I believe this is even less of an issue when the topic is the AR-15 style rifle. It really doesn’t make sense to believe an owner-assembled rifle is a serious liability when you consider that today’s ARs are virtually completely interchangeable. When the L word comes up in the area of customized guns, it’s almost always about the trigger. If my stock RRA National Match trigger had ever failed, would I not have replaced it with an identical unit? How could that trigger be any less of a liability in a rifle put together in a factory than by its owner on the kitchen table? There’s nothing a reasonably competent do-it-yourselfer can do wrong during the installation.
What about a custom trigger like a Timney Manufacturing model? In this case, it is a high-quality custom shop trigger. I didn’t call the company to ask, but I’m relatively certain that it does not trip itself and it apparently holds no malice toward kittens, puppies or unicorns. I am told it even requires an operator to discharge the firearm in which it is installed. Again, an officer’s tactics and decisions are much more likely to come into question than a mechanical device.
Just because some attorney somewhere in the country used (successfully or not) a baseless argument in court, does not make it a legal precedent. There was a case where a Mossberg Persuader was the weapon involved. An attorney made a spectacle of the model designation, “Persuader.” In another instance, a prosecutor convinced a jury of a defendant’s malice by at least partially focusing their attention on his use of a pistol chambered in 10mm in his defense. A female juror said in a television interview that the defendant’s use of a caliber more powerful than what the local police used, was “the last straw” in her decision to convict.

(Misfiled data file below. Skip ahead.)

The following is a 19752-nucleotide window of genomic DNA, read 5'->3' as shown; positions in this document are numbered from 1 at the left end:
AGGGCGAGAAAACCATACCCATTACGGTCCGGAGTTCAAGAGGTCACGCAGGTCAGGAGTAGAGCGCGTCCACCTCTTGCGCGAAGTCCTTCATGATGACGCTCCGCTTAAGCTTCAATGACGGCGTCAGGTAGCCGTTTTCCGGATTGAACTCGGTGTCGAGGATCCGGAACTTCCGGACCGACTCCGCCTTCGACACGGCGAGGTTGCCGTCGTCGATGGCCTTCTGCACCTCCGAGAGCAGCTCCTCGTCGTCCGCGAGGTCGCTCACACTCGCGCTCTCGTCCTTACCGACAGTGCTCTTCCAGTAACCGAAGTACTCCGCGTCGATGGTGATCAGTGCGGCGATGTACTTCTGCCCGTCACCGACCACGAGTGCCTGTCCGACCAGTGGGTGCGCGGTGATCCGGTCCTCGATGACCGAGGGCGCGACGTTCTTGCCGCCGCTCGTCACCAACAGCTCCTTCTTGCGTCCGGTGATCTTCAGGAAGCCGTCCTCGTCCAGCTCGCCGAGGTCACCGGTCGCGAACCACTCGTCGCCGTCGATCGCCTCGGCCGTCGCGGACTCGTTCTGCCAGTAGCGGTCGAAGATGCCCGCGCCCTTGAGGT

The tragic fact is that some overzealous prosecutions and lawsuits have happened in this country, at times using inane arguments. Sometimes, juries and/or judges lap up this pablum and hold it against the defendants. It’s wise to believe that these cases will continue to pollute our justice system sporadically. It’s not wise to hang our every equipment decision on far-flung quasi-principles based on these rare examples. Again, a tactical decision is much more likely to be the topic of the day in a court proceeding against you than your choice of weapon.
The ability and willingness to complete a partial or full build of an AR-style patrol rifle may be the difference between a street officer having a patrol rifle or not having one.
I’m not exactly mechanically inclined. In fact, at the beginning of my first build, I thought I’d have as much success as the proverbial porcupine in a balloon factory: expensive, but fun to watch. I (along with my wife and friends) would fully support a government ban on my ownership, possession or transfer of any power tools up to and including a Dremel® rotary tool because I am a serious threat to myself and others. That said, if even I can build and maintain an AR lower, then so can you. The rifle I put together has already performed a yeoman’s duty and continues to thrive. PM
Warren Wilson is a Lieutenant with the Enid Police Department in Oklahoma. He is a former SWAT team member/leader and has been in law enforcement for 17 years.
- The build might be intimidating at first.
- Special tools aren’t necessary for a lower build but can be handy.
- The author’s Bravo Company Manufacturing upper on a built lower.
- A SWAT operator participates in a live-fire drill with a home-built rifle.